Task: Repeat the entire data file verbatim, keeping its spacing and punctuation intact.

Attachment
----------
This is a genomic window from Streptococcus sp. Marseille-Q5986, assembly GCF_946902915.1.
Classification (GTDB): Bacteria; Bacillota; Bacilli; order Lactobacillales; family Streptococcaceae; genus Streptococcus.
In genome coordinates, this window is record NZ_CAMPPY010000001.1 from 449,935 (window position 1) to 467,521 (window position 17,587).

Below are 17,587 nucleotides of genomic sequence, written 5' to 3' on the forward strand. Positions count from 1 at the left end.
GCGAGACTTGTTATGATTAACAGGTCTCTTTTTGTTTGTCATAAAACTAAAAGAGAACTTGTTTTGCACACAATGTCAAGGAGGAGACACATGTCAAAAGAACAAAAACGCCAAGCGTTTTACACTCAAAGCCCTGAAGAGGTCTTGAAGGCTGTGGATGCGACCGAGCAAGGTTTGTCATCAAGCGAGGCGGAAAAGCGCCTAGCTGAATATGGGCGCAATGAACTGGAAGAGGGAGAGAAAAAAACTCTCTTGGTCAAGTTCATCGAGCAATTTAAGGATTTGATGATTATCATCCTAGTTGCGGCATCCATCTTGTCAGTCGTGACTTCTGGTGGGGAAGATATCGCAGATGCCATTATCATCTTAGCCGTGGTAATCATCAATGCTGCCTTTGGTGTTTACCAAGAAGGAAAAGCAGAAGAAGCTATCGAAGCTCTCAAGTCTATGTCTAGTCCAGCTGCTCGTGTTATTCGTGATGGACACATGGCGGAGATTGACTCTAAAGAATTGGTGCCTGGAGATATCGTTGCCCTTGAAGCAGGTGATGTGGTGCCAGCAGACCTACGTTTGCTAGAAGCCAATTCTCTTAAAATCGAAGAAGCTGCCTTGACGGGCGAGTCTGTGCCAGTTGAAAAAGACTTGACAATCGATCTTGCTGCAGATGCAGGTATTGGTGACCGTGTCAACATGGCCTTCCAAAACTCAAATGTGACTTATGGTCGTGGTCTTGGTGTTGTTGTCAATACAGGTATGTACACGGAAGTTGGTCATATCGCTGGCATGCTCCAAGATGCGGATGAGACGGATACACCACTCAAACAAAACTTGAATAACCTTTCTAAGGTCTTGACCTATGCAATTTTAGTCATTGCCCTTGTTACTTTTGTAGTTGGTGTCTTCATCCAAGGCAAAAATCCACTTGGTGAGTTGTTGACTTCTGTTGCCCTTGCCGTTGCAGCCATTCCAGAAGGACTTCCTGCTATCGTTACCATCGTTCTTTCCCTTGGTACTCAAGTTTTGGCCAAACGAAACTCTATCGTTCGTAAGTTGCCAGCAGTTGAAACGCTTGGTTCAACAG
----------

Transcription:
This is a genomic window from Streptococcus sp. Marseille-Q5986, assembly GCF_946902915.1.
Classification (GTDB): Bacteria; Bacillota; Bacilli; order Lactobacillales; family Streptococcaceae; genus Streptococcus.
In genome coordinates, this window is record NZ_CAMPPY010000001.1 from 449,935 (window position 1) to 467,521 (window position 17,587).

Below are 17,587 nucleotides of genomic sequence, written 5' to 3' on the forward strand. Positions count from 1 at the left end.
GCGAGACTTGTTATGATTAACAGGTCTCTTTTTGTTTGTCATAAAACTAAAAGAGAACTTGTTTTGCACACAATGTCAAGGAGGAGACACATGTCAAAAGAACAAAAACGCCAAGCGTTTTACACTCAAAGCCCTGAAGAGGTCTTGAAGGCTGTGGATGCGACCGAGCAAGGTTTGTCATCAAGCGAGGCGGAAAAGCGCCTAGCTGAATATGGGCGCAATGAACTGGAAGAGGGAGAGAAAAAAACTCTCTTGGTCAAGTTCATCGAGCAATTTAAGGATTTGATGATTATCATCCTAGTTGCGGCATCCATCTTGTCAGTCGTGACTTCTGGTGGGGAAGATATCGCAGATGCCATTATCATCTTAGCCGTGGTAATCATCAATGCTGCCTTTGGTGTTTACCAAGAAGGAAAAGCAGAAGAAGCTATCGAAGCTCTCAAGTCTATGTCTAGTCCAGCTGCTCGTGTTATTCGTGATGGACACATGGCGGAGATTGACTCTAAAGAATTGGTGCCTGGAGATATCGTTGCCCTTGAAGCAGGTGATGTGGTGCCAGCAGACCTACGTTTGCTAGAAGCCAATTCTCTTAAAATCGAAGAAGCTGCCTTGACGGGCGAGTCTGTGCCAGTTGAAAAAGACTTGACAATCGATCTTGCTGCAGATGCAGGTATTGGTGACCGTGTCAACATGGCCTTCCAAAACTCAAATGTGACTTATGGTCGTGGTCTTGGTGTTGTTGTCAATACAGGTATGTACACGGAAGTTGGTCATATCGCTGGCATGCTCCAAGATGCGGATGAGACGGATACACCACTCAAACAAAACTTGAATAACCTTTCTAAGGTCTTGACCTATGCAATTTTAGTCATTGCCCTTGTTACTTTTGTAGTTGGTGTCTTCATCCAAGGCAAAAATCCACTTGGTGAGTTGTTGACTTCTGTTGCCCTTGCCGTTGCAGCCATTCCAGAAGGACTTCCTGCTATCGTTACCATCGTTCTTTCCCTTGGTACTCAAGTTTTGGCCAAACGAAACTCTATCGTTCGTAAGTTGCCAGCAGTTGAAACGCTTGGTTCAACAG